[plt-scheme] Computers considered harmful

From: Matthias Felleisen (matthias at ccs.neu.edu)
Date: Wed May 6 17:34:51 EDT 2009

Your argument has been made before by Dijkstra. Of course, he wrote  
some 20 years ago and picked a different analogy, not robots but  
something else. Following Dijkstra lots of people have made similar  
arguments, time and again. The latest instantiation is to say we must  
teach 'computational thinking' and must stay away from programming as  
long as possible. Or at least for a semester. So use the computer and  
canned apps (say spreadsheets and possibly story boards) but don't  
make them program.

All of these proposals are water under the bridge. Our students wish  
to use computers. If we don't use computers and show them how to  
write tool 3D simulations that also plug into their emotional brains  
and issue smells at the same time, they'll go down the hallway to the  
EE guys who have no qualms teaching ASM, eh, C++ again.

Our only choice is to combine the world of "modeling" with  
programming. That's what the Universe and HtDP are about.

-- Matthias

On May 6, 2009, at 3:23 PM, John Clements wrote:

> Let me know if you've heard this one before.  Seriously, I'd like  
> to know if other people have expressed these thoughts more cogently  
> than I have (not counting SK/MF reading-riting-rithmetic- 
> rogramming, which (I claim) has partial but not complete overlap).
> Ignore if you like, thanks in advance,
> John Clements
> Computers considered harmful (in first-year courses)
> The argument here is surprisingly similar to Dijkstra's. In  
> particular, the
> problem with GOTO is that it confounds the use of the models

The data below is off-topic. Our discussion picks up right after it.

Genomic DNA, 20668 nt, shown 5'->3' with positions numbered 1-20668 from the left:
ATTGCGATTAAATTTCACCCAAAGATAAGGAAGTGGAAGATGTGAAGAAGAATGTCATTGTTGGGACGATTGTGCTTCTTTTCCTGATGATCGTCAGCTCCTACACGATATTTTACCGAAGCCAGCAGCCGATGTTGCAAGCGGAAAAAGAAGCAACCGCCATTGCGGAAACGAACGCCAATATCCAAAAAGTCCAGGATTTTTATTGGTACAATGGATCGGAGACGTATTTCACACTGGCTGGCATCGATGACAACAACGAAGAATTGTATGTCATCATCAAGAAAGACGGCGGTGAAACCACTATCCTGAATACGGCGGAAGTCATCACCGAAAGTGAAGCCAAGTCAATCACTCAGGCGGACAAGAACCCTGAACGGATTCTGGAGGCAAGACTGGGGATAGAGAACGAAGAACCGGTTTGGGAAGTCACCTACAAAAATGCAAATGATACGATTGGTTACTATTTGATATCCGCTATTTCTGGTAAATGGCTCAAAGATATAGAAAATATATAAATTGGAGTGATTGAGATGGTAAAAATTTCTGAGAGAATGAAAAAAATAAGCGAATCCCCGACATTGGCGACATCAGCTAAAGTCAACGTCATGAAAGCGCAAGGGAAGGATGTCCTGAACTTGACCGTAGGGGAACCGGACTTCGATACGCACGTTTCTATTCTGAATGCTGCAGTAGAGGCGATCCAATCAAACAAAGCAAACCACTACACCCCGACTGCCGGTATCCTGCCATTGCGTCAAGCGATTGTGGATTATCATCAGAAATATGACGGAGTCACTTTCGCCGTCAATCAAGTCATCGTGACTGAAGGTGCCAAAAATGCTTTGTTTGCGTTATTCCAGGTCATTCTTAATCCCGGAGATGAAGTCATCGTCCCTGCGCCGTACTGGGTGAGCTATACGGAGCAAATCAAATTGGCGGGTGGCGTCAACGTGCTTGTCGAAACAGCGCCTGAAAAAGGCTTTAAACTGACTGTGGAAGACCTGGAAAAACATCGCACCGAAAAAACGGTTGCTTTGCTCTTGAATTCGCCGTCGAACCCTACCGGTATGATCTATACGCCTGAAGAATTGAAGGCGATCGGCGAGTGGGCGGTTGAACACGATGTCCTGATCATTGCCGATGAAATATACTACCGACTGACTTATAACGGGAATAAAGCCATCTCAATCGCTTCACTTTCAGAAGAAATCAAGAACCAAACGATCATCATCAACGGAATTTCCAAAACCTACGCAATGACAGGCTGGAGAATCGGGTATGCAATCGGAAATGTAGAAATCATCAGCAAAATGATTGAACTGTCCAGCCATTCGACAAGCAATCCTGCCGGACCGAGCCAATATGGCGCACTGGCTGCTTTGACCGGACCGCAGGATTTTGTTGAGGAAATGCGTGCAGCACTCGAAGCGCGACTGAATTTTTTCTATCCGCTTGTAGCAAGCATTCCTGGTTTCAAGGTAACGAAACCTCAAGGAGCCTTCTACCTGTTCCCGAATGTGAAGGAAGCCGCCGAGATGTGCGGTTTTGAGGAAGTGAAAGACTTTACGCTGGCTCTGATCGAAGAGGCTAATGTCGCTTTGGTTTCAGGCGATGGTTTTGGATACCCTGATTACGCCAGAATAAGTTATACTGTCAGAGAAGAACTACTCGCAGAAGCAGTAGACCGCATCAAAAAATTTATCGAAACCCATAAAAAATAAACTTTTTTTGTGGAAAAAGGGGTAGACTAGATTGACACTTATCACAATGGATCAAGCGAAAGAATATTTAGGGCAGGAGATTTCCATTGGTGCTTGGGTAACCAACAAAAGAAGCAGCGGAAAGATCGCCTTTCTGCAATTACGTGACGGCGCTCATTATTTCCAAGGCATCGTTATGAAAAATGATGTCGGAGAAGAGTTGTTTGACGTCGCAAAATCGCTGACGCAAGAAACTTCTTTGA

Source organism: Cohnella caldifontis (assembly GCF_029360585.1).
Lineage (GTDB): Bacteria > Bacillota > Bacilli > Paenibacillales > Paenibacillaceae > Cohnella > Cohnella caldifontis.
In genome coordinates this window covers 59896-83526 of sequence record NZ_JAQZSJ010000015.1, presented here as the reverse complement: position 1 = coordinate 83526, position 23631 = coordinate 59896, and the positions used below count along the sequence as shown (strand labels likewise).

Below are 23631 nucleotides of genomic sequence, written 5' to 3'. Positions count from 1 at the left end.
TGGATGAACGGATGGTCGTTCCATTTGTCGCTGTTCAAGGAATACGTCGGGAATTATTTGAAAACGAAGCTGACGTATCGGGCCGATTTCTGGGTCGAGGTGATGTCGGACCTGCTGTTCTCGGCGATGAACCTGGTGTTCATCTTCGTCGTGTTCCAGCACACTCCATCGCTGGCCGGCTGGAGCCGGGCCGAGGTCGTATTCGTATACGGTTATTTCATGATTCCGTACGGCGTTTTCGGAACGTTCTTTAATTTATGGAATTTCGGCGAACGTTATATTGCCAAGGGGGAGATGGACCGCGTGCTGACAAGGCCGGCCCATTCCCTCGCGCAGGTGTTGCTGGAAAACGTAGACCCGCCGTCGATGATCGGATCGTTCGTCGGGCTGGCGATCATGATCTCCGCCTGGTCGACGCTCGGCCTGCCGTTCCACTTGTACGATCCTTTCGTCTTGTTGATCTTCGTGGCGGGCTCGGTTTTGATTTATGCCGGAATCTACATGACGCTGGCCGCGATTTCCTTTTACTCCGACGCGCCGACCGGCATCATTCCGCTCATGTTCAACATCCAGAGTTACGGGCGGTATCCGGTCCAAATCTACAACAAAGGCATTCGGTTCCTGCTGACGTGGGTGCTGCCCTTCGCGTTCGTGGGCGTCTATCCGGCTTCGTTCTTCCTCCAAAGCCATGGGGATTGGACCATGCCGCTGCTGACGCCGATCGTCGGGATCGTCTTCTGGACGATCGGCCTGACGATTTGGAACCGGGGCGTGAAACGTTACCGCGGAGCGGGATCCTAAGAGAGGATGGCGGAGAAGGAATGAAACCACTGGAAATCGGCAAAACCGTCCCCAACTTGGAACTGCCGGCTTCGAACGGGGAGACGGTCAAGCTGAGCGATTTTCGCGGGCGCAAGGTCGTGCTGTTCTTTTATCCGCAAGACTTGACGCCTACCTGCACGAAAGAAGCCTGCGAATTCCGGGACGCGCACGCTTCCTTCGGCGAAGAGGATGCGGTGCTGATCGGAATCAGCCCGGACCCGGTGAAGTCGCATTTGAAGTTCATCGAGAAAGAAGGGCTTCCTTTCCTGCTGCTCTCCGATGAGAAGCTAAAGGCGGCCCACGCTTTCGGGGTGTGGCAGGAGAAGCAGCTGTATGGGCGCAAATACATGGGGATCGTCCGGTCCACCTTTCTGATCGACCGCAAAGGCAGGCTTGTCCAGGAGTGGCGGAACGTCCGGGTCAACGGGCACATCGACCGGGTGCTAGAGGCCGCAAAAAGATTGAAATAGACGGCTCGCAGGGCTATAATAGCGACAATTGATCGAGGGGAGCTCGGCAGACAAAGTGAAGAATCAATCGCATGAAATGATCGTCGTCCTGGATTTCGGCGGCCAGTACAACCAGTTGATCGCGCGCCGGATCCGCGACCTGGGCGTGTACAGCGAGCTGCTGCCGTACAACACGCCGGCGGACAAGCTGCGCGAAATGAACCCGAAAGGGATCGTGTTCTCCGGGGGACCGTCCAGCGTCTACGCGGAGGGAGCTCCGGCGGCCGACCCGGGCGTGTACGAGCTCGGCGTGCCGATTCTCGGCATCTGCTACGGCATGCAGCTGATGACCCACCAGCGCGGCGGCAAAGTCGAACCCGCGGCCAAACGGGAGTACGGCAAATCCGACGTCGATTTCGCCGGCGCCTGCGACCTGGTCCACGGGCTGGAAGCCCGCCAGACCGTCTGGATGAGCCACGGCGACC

> (mathematics) that
> we already understand.
> Likewise, the problem with computers is that they confound the use  
> of the
> models (mathematics, computation) that we already have.
> The clearest illustration I have of this problem is this: imagine  
> we start with
> robotic environments. A robot (real or virtual) has a number of state
> variables.  In most such environments, students attach behaviors to  
> these
> robots. There is often a hidden event-handler or loop that makes it  
> possible to
> specify these behaviors in a fairly functional way: that is, there  
> *is* state
> in these models, but it corresponds to physically observable  
> properties of the
> robot.
> Now, let's take this knowledge / understanding and extend it to an  
> imperative
> language. The natural conclusion is that the computer is equivalent  
> to the
> robot; it has a WHOLE LOT of state variables--essentially, the  
> computer's
> memory--and our job is to attach behaviors that manipulate this state.
> The problem here is that the task of programming becomes one of  
> "how do I use
> these tools to get this job done", rather than "how can I express  
> the solution
> to this problem?"  For this reason, I would argue that computers  
> themselves are
> currently far too central in the study of computer science.
> Okay, we knew all this already.  So what's the new part?  In my  
> mind (and this
> understanding may be new only to me) I think it has to do with the  
> nature of
> the student's interaction with the computer: is it a tool with a  
> bunch of knobs
> (external) to be manipulated to find the solution, or is it a means of
> translating our programs--concieved independently!--into meanings?
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